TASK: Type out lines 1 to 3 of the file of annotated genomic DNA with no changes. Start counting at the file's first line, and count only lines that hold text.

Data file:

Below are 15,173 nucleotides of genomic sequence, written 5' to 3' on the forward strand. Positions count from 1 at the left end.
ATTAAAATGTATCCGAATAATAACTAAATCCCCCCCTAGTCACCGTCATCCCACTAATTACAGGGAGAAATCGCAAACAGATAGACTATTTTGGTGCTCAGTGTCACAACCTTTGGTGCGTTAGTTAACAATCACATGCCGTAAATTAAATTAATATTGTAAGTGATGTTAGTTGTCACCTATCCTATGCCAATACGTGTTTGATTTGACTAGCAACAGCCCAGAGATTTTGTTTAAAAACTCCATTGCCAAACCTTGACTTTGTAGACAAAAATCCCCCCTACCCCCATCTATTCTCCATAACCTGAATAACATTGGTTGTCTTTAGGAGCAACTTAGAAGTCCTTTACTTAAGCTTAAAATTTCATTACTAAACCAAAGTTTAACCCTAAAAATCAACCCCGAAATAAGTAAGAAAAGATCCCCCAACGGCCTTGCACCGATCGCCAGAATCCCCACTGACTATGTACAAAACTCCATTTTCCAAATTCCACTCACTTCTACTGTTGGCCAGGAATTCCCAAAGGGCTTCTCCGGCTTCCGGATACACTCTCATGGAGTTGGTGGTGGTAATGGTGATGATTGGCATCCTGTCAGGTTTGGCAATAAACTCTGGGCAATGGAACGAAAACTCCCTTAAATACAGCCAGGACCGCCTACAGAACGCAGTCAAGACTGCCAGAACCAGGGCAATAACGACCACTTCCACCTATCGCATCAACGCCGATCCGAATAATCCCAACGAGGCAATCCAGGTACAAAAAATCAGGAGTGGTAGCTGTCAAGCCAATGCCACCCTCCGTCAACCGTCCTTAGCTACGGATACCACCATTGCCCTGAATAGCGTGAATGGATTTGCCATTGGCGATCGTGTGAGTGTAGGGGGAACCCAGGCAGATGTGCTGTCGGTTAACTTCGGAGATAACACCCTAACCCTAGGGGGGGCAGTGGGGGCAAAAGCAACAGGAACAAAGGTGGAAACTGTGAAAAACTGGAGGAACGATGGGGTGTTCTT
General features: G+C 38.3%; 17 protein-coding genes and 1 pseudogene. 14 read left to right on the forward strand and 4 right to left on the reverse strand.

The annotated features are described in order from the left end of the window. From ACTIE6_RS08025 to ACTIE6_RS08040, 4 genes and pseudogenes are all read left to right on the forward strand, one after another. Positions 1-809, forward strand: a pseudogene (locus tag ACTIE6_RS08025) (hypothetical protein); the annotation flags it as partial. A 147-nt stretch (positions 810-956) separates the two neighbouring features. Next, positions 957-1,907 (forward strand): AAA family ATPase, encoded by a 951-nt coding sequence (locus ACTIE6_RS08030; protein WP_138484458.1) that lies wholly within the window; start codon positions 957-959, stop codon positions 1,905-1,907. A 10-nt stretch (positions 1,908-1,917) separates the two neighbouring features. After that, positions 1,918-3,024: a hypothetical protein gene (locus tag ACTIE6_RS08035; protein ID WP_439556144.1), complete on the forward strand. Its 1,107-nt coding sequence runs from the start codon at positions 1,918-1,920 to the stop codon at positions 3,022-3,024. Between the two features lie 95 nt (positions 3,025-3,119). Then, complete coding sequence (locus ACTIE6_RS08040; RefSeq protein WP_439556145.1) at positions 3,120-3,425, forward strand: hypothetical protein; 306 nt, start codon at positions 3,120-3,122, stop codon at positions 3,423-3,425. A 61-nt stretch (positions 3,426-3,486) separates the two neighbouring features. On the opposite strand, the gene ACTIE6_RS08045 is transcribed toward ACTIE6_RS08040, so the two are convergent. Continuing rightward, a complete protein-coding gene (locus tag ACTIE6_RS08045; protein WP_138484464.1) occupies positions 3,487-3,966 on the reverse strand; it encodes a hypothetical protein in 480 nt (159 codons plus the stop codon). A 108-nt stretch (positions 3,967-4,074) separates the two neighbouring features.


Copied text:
Below are 15,173 nucleotides of genomic sequence, written 5' to 3' on the forward strand. Positions count from 1 at the left end.
ATTAAAATGTATCCGAATAATAACTAAATCCCCCCCTAGTCACCGTCATCCCACTAATTACAGGGAGAAATCGCAAACAGATAGACTATTTTGGTGCTCAGTGTCACAACCTTTGGTGCGTTAGTTAACAATCACATGCCGTAAATTAAATTAATATTGTAAGTGATGTTAGTTGTCACCTATCCTATGCCAATACGTGTTTGATTTGACTAGCAACAGCCCAGAGATTTTGTTTAAAAACTCCATTGCCAAACCTTGACTTTGTAGACAAAAATCCCCCCTACCCCCATCTATTCTCCATAACCTGAATAACATTGGTTGTCTTTAGGAGCAACTTAGAAGTCCTTTACTTAAGCTTAAAATTTCATTACTAAACCAAAGTTTAACCCTAAAAATCAACCCCGAAATAAGTAAGAAAAGATCCCCCAACGGCCTTGCACCGATCGCCAGAATCCCCACTGACTATGTACAAAACTCCATTTTCCAAATTCCACTCACTTCTACTGTTGGCCAGGAATTCCCAAAGGGCTTCTCCGGCTTCCGGATACACTCTCATGGAGTTGGTGGTGGTAATGGTGATGATTGGCATCCTGTCAGGTTTGGCAATAAACTCTGGGCAATGGAACGAAAACTCCCTTAAATACAGCCAGGACCGCCTACAGAACGCAGTCAAGACTGCCAGAACCAGGGCAATAACGACCACTTCCACCTATCGCATCAACGCCGATCCGAATAATCCCAACGAGGCAATCCAGGTACAAAAAATCAGGAGTGGTAGCTGTCAAGCCAATGCCACCCTCCGTCAACCGTCCTTAGCTACGGATACCACCATTGCCCTGAATAGCGTGAATGGATTTGCCATTGGCGATCGTGTGAGTGTAGGGGGAACCCAGGCAGATGTGCTGTCGGTTAACTTCGGAGATAACACCCTAACCCTAGGGGGGGCAGTGGGGGCAAAAGCAACAGGAACAAAGGTGGAAACTGTGAAAAACTGGAGGAACGATGGGGTGTTCTT
General features: G+C 38.3%; 17 protein-coding genes and 1 pseudogene. 14 read left to right on the forward strand and 4 right to left on the reverse strand.